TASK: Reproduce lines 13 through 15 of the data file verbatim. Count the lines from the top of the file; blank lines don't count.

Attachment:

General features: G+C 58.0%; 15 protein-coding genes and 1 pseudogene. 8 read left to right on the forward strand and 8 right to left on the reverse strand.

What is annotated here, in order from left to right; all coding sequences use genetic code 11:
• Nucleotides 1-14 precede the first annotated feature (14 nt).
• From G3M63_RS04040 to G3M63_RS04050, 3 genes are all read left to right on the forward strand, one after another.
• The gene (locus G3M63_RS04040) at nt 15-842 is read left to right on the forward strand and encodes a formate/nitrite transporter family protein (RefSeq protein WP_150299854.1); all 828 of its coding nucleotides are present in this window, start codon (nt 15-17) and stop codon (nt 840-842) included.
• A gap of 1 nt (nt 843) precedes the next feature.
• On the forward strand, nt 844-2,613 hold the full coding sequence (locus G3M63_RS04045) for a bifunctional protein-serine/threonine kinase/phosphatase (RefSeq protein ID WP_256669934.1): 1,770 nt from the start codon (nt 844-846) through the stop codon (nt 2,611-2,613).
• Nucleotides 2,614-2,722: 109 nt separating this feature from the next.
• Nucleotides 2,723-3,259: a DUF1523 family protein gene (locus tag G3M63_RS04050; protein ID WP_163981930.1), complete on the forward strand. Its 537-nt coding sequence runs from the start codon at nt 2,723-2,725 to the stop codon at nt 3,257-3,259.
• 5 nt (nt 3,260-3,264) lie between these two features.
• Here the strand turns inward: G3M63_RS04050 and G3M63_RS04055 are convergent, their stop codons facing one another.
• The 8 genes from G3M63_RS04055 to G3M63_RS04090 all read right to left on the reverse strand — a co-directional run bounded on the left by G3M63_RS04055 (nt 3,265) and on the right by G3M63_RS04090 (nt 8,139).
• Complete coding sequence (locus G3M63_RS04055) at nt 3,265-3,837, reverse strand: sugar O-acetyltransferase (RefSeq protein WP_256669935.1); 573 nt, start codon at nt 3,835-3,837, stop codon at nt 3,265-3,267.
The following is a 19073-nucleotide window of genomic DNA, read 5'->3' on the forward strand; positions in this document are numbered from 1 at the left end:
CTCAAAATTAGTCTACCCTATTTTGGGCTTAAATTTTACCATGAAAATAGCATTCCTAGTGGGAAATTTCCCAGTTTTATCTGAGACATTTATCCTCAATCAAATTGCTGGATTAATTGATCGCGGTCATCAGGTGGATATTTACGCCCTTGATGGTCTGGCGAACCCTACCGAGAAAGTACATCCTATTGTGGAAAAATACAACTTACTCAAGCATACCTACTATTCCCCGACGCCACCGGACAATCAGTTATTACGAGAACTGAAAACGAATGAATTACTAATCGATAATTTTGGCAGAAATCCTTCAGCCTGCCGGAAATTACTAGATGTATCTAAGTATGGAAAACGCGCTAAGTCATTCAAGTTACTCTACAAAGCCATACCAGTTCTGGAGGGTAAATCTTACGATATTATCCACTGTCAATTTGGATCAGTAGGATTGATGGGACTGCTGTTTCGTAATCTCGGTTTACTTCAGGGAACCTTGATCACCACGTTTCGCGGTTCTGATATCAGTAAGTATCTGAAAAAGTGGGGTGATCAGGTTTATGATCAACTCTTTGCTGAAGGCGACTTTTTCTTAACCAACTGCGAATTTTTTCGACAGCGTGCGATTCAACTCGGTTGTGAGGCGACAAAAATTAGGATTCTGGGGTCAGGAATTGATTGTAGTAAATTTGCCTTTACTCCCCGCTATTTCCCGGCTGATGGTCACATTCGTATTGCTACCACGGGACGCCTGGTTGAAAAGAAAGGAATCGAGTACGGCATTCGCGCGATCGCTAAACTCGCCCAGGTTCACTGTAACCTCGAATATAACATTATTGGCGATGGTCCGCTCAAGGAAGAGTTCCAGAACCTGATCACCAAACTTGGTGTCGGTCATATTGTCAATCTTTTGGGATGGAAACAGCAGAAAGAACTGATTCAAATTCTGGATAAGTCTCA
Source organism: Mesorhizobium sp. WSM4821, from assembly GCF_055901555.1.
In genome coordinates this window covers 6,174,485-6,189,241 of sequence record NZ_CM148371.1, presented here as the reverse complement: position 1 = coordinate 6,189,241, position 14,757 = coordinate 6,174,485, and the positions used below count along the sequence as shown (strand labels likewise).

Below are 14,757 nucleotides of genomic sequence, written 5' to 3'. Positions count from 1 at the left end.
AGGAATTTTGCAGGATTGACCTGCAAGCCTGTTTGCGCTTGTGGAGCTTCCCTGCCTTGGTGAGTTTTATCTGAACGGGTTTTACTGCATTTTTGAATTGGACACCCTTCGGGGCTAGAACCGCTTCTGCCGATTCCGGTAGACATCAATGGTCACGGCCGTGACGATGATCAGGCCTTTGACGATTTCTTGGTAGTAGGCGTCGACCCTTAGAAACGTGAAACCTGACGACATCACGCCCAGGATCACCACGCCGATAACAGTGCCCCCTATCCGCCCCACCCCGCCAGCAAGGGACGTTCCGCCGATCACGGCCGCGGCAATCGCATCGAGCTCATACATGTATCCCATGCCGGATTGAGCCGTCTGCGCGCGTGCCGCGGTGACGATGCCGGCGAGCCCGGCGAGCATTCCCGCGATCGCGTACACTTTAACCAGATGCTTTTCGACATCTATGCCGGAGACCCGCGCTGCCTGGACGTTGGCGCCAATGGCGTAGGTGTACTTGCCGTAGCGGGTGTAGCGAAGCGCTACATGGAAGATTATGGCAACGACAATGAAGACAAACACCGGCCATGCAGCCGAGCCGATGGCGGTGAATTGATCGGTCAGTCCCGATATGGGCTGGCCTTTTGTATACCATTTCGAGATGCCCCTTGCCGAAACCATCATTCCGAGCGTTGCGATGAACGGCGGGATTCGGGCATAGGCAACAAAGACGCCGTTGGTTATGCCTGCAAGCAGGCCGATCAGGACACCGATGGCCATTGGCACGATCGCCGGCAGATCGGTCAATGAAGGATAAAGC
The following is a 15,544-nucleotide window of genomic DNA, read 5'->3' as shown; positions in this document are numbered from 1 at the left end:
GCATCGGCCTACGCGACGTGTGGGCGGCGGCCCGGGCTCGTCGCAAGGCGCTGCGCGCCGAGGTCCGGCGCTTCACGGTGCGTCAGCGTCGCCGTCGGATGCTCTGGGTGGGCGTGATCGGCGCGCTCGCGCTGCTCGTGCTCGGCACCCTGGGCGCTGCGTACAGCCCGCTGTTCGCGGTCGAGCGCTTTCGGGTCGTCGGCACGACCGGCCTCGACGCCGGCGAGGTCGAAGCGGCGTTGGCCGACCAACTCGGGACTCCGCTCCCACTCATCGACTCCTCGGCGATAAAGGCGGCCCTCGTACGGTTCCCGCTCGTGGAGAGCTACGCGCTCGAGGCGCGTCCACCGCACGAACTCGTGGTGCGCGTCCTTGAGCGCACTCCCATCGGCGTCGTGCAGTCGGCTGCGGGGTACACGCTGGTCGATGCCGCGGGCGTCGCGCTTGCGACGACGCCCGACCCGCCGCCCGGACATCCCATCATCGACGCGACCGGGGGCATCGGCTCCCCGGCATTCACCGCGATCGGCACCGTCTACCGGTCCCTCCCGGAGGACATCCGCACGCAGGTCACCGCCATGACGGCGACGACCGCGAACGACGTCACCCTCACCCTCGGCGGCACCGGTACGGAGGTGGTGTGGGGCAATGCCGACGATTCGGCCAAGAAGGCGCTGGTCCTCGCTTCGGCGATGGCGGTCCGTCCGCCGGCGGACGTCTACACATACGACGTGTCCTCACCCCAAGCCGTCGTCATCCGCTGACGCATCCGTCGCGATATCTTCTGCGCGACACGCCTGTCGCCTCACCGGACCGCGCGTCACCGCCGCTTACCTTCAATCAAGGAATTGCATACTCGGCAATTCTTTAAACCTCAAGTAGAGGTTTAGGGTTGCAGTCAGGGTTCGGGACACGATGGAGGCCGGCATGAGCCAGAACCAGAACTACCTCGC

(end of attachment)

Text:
• Complete coding sequence (locus G3M63_RS04055) at nt 3,265-3,837, reverse strand: sugar O-acetyltransferase (RefSeq protein WP_256669935.1); 573 nt, start codon at nt 3,835-3,837, stop codon at nt 3,265-3,267.
The following is a 19073-nucleotide window of genomic DNA, read 5'->3' on the forward strand; positions in this document are numbered from 1 at the left end:
CTCAAAATTAGTCTACCCTATTTTGGGCTTAAATTTTACCATGAAAATAGCATTCCTAGTGGGAAATTTCCCAGTTTTATCTGAGACATTTATCCTCAATCAAATTGCTGGATTAATTGATCGCGGTCATCAGGTGGATATTTACGCCCTTGATGGTCTGGCGAACCCTACCGAGAAAGTACATCCTATTGTGGAAAAATACAACTTACTCAAGCATACCTACTATTCCCCGACGCCACCGGACAATCAGTTATTACGAGAACTGAAAACGAATGAATTACTAATCGATAATTTTGGCAGAAATCCTTCAGCCTGCCGGAAATTACTAGATGTATCTAAGTATGGAAAACGCGCTAAGTCATTCAAGTTACTCTACAAAGCCATACCAGTTCTGGAGGGTAAATCTTACGATATTATCCACTGTCAATTTGGATCAGTAGGATTGATGGGACTGCTGTTTCGTAATCTCGGTTTACTTCAGGGAACCTTGATCACCACGTTTCGCGGTTCTGATATCAGTAAGTATCTGAAAAAGTGGGGTGATCAGGTTTATGATCAACTCTTTGCTGAAGGCGACTTTTTCTTAACCAACTGCGAATTTTTTCGACAGCGTGCGATTCAACTCGGTTGTGAGGCGACAAAAATTAGGATTCTGGGGTCAGGAATTGATTGTAGTAAATTTGCCTTTACTCCCCGCTATTTCCCGGCTGATGGTCACATTCGTATTGCTACCACGGGACGCCTGGTTGAAAAGAAAGGAATCGAGTACGGCATTCGCGCGATCGCTAAACTCGCCCAGGTTCACTGTAACCTCGAATATAACATTATTGGCGATGGTCCGCTCAAGGAAGAGTTCCAGAACCTGATCACCAAACTTGGTGTCGGTCATATTGTCAATCTTTTGGGATGGAAACAGCAGAAAGAACTGATTCAAATTCTGGATAAGTCTCA